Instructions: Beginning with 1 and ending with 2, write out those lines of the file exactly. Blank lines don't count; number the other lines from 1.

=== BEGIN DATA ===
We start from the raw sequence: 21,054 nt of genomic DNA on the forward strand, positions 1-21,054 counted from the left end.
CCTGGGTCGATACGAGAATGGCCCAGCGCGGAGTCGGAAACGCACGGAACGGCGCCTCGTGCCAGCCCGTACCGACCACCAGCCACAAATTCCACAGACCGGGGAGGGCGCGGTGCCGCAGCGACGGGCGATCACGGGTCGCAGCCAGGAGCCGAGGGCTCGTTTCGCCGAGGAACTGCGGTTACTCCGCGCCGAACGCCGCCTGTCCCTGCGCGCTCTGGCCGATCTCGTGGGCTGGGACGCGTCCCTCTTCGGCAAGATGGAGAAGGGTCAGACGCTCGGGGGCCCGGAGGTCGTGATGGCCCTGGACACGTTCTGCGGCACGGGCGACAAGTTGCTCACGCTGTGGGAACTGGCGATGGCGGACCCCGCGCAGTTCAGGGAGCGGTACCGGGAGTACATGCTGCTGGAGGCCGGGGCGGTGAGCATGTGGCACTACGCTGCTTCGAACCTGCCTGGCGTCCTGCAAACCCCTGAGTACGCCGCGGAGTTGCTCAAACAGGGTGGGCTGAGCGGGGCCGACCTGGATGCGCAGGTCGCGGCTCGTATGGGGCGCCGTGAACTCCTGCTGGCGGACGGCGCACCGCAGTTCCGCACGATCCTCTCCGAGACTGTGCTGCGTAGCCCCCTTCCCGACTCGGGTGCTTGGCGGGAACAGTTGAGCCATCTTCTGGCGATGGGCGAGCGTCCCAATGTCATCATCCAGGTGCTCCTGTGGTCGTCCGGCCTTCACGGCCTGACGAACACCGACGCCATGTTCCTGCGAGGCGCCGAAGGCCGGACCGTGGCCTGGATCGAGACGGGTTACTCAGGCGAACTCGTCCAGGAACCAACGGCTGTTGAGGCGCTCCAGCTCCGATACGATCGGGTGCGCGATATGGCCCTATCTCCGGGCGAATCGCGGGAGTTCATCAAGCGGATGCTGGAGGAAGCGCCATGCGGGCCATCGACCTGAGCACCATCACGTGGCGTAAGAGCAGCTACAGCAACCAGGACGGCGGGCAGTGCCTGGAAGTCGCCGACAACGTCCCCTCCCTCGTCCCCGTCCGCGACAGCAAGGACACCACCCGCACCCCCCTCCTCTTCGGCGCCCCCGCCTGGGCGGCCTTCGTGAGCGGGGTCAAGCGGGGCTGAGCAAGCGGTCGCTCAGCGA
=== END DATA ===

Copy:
We start from the raw sequence: 21,054 nt of genomic DNA on the forward strand, positions 1-21,054 counted from the left end.
CCTGGGTCGATACGAGAATGGCCCAGCGCGGAGTCGGAAACGCACGGAACGGCGCCTCGTGCCAGCCCGTACCGACCACCAGCCACAAATTCCACAGACCGGGGAGGGCGCGGTGCCGCAGCGACGGGCGATCACGGGTCGCAGCCAGGAGCCGAGGGCTCGTTTCGCCGAGGAACTGCGGTTACTCCGCGCCGAACGCCGCCTGTCCCTGCGCGCTCTGGCCGATCTCGTGGGCTGGGACGCGTCCCTCTTCGGCAAGATGGAGAAGGGTCAGACGCTCGGGGGCCCGGAGGTCGTGATGGCCCTGGACACGTTCTGCGGCACGGGCGACAAGTTGCTCACGCTGTGGGAACTGGCGATGGCGGACCCCGCGCAGTTCAGGGAGCGGTACCGGGAGTACATGCTGCTGGAGGCCGGGGCGGTGAGCATGTGGCACTACGCTGCTTCGAACCTGCCTGGCGTCCTGCAAACCCCTGAGTACGCCGCGGAGTTGCTCAAACAGGGTGGGCTGAGCGGGGCCGACCTGGATGCGCAGGTCGCGGCTCGTATGGGGCGCCGTGAACTCCTGCTGGCGGACGGCGCACCGCAGTTCCGCACGATCCTCTCCGAGACTGTGCTGCGTAGCCCCCTTCCCGACTCGGGTGCTTGGCGGGAACAGTTGAGCCATCTTCTGGCGATGGGCGAGCGTCCCAATGTCATCATCCAGGTGCTCCTGTGGTCGTCCGGCCTTCACGGCCTGACGAACACCGACGCCATGTTCCTGCGAGGCGCCGAAGGCCGGACCGTGGCCTGGATCGAGACGGGTTACTCAGGCGAACTCGTCCAGGAACCAACGGCTGTTGAGGCGCTCCAGCTCCGATACGATCGGGTGCGCGATATGGCCCTATCTCCGGGCGAATCGCGGGAGTTCATCAAGCGGATGCTGGAGGAAGCGCCATGCGGGCCATCGACCTGAGCACCATCACGTGGCGTAAGAGCAGCTACAGCAACCAGGACGGCGGGCAGTGCCTGGAAGTCGCCGACAACGTCCCCTCCCTCGTCCCCGTCCGCGACAGCAAGGACACCACCCGCACCCCCCTCCTCTTCGGCGCCCCCGCCTGGGCGGCCTTCGTGAGCGGGGTCAAGCGGGGCTGAGCAAGCGGTCGCTCAGCGA